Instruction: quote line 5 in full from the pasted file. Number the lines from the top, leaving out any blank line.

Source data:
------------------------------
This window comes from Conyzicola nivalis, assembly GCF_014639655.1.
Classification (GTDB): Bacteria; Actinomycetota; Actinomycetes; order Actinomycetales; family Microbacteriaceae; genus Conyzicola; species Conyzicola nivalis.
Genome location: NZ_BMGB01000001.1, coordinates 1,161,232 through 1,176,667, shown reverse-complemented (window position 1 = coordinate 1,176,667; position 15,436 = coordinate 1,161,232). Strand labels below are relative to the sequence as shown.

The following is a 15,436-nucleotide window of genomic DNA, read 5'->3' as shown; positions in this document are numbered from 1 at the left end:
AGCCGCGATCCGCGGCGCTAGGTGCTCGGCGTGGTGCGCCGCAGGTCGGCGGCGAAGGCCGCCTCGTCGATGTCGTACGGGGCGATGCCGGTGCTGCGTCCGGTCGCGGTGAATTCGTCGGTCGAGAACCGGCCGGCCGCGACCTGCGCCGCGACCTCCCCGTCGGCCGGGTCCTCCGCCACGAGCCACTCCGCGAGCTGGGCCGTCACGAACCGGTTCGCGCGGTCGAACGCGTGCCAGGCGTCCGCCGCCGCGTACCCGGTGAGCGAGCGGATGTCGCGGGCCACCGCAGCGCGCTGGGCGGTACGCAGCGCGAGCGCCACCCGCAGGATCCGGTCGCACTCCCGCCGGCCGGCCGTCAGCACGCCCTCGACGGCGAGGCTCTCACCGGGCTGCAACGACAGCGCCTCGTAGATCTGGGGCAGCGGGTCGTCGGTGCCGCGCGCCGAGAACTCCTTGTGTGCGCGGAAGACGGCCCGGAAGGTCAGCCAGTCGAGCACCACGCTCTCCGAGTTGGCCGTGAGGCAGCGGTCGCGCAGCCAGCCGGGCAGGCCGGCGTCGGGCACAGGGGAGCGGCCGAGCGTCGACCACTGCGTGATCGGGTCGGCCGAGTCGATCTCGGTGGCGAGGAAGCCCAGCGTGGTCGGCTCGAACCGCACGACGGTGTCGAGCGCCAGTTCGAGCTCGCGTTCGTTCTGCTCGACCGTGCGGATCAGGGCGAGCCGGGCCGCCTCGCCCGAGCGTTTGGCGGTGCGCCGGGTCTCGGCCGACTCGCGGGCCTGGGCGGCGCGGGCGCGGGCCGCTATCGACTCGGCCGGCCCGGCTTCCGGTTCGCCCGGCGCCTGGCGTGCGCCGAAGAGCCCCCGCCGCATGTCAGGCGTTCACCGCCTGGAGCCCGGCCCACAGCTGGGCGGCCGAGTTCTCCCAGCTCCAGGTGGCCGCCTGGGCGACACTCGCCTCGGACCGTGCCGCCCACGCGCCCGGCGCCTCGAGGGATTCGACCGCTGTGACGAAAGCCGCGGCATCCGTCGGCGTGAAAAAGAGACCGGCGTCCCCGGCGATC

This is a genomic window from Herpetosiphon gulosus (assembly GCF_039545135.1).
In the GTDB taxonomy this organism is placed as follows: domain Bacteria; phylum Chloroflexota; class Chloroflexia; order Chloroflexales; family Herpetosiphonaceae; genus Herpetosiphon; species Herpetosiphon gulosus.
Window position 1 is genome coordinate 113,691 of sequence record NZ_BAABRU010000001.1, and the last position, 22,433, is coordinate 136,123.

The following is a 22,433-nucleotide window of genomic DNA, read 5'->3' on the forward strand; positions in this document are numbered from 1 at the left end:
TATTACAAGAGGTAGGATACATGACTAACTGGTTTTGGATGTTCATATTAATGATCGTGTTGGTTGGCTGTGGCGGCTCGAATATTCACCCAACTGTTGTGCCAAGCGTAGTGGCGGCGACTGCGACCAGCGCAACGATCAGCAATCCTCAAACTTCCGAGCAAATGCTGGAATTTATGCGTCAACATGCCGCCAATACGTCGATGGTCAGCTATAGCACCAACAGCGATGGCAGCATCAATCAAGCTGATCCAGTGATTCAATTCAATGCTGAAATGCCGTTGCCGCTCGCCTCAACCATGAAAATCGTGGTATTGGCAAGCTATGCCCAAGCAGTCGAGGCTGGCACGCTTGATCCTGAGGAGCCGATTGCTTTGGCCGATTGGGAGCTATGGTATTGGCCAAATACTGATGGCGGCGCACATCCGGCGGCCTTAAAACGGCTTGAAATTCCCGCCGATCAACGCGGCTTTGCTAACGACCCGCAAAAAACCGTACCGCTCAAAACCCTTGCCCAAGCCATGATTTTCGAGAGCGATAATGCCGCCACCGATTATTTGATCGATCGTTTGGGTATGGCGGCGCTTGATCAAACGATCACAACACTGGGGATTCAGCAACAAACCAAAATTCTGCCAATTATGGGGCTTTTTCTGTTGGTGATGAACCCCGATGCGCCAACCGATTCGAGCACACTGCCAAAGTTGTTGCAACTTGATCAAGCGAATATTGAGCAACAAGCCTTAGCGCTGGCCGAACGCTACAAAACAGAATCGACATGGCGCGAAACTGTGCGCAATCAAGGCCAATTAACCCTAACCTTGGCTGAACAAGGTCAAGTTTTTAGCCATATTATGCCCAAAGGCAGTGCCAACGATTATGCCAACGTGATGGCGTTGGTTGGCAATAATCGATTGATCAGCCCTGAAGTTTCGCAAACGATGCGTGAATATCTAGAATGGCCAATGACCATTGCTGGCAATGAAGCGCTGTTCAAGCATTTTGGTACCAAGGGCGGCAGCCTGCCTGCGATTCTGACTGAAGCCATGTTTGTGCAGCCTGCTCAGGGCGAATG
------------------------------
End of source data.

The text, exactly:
AGCCGCGATCCGCGGCGCTAGGTGCTCGGCGTGGTGCGCCGCAGGTCGGCGGCGAAGGCCGCCTCGTCGATGTCGTACGGGGCGATGCCGGTGCTGCGTCCGGTCGCGGTGAATTCGTCGGTCGAGAACCGGCCGGCCGCGACCTGCGCCGCGACCTCCCCGTCGGCCGGGTCCTCCGCCACGAGCCACTCCGCGAGCTGGGCCGTCACGAACCGGTTCGCGCGGTCGAACGCGTGCCAGGCGTCCGCCGCCGCGTACCCGGTGAGCGAGCGGATGTCGCGGGCCACCGCAGCGCGCTGGGCGGTACGCAGCGCGAGCGCCACCCGCAGGATCCGGTCGCACTCCCGCCGGCCGGCCGTCAGCACGCCCTCGACGGCGAGGCTCTCACCGGGCTGCAACGACAGCGCCTCGTAGATCTGGGGCAGCGGGTCGTCGGTGCCGCGCGCCGAGAACTCCTTGTGTGCGCGGAAGACGGCCCGGAAGGTCAGCCAGTCGAGCACCACGCTCTCCGAGTTGGCCGTGAGGCAGCGGTCGCGCAGCCAGCCGGGCAGGCCGGCGTCGGGCACAGGGGAGCGGCCGAGCGTCGACCACTGCGTGATCGGGTCGGCCGAGTCGATCTCGGTGGCGAGGAAGCCCAGCGTGGTCGGCTCGAACCGCACGACGGTGTCGAGCGCCAGTTCGAGCTCGCGTTCGTTCTGCTCGACCGTGCGGATCAGGGCGAGCCGGGCCGCCTCGCCCGAGCGTTTGGCGGTGCGCCGGGTCTCGGCCGACTCGCGGGCCTGGGCGGCGCGGGCGCGGGCCGCTATCGACTCGGCCGGCCCGGCTTCCGGTTCGCCCGGCGCCTGGCGTGCGCCGAAGAGCCCCCGCCGCATGTCAGGCGTTCACCGCCTGGAGCCCGGCCCACAGCTGGGCGGCCGAGTTCTCCCAGCTCCAGGTGGCCGCCTGGGCGACACTCGCCTCGGACCGTGCCGCCCACGCGCCCGGCGCCTCGAGGGATTCGACCGCTGTGACGAAAGCCGCGGCATCCGTCGGCGTGAAAAAGAGACCGGCGTCCCCGGCGATC